A team of researchers in Queen Mary University of London (QMUL) led by Mathieu Lihoreau conducted a study to learn more about the foraging behavior of bumblebees. The study found that more experienced bumblebees do not readily share foraging techniques. They, in fact, compete with the newbies in pollinating patches of flowers.
Pollinating does not happen by accident. Bees need to carefully study complicated routing challenges as they collect pollen and nectar from flower to flower. This task involves knowing how to efficiently pollinate flowers with minimal travel time and distance.
"Understanding how bees find and compete for flowers in the landscape is a critical first step to conserving these insects and the essential pollination services they provide to crops and wild plants," said Nigel Raine, an environmental sciences professor and study author.
The researchers wanted to find out if bees imitate the experienced bees' sequence of visiting flowers in order to know the best route to take to improve their foraging technique. It was thought that allowing newcomer bees to imitate would save more pollinating time.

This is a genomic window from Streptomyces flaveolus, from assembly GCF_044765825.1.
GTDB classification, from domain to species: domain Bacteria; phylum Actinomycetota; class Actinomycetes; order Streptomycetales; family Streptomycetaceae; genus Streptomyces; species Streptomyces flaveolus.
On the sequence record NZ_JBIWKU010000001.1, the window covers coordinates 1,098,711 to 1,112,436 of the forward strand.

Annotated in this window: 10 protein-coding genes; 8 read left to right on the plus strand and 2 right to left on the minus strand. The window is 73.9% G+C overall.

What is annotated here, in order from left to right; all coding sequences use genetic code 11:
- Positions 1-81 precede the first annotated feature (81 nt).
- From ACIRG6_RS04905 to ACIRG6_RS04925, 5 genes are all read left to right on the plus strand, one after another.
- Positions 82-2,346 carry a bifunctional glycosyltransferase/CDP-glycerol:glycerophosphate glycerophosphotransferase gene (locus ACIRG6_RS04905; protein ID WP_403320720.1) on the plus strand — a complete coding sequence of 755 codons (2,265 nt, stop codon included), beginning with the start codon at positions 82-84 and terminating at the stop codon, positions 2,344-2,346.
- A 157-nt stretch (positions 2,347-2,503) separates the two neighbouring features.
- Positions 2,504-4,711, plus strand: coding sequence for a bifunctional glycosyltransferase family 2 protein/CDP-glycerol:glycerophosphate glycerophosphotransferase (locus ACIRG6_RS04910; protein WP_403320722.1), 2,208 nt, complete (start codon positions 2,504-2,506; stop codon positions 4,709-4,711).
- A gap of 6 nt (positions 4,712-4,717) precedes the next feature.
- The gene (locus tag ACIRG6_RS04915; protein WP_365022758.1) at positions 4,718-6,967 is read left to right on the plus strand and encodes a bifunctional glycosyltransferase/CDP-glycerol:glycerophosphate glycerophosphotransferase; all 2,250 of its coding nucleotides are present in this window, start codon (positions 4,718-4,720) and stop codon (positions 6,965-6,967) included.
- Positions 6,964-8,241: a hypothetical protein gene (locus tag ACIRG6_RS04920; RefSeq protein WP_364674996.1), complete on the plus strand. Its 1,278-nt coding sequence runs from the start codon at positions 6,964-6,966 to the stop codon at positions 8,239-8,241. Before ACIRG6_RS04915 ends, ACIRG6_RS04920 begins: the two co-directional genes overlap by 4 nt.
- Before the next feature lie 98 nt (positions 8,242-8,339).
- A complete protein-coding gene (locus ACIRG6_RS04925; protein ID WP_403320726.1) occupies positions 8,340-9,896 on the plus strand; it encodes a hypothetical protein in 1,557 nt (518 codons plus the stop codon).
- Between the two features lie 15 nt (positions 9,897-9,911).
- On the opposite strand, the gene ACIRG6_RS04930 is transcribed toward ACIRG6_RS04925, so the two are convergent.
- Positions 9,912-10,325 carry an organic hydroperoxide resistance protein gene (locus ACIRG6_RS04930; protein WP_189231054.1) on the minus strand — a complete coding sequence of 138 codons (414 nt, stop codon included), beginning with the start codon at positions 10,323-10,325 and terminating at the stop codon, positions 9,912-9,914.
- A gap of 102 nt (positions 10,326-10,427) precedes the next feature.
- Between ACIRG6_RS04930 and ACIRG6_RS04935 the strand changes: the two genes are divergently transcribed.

The study, which was published in the journal PLOS ONE, was the first to look at the foraging routes and techniques of multiple bees in a given time. The researchers wanted to see the behavior of bumblebees when they interact with each other while in a flower.
The proponents of the study set up a 20 x 40 meter outdoor flight cage and installed a variety of artificial flowers with controlled nectar flow rates. The artificial flowers have motion-sensitive video cameras to capture the activity.
For a given flower, two bees - one newbie and one experienced were allowed to visit a flower.
The flower visitation patterns were carefully mapped, interactions were quantified, and foraging successes were compared over one whole day.
It was observed that when a newbie tries to copy the sequence of the experienced foragers, they are often attacked and evicted from the flowers. This was despite the availability of other patches of flowers inside the flight cage.
This intense competition among foragers sheds light on the process of pollination and how these pollinators eventually learn, on their own, to visit a variety of flowers in a given landscape.
"This work helps us understand how animals with relatively simple brains find workable solutions to complex route-finding problems," said Raine.
These foraging habits of well-known pollinators are important for crops, as another study claims that the bumblebee population is facing extinction due to climate change.
Photo: Ervins Strauhmanis | Flickr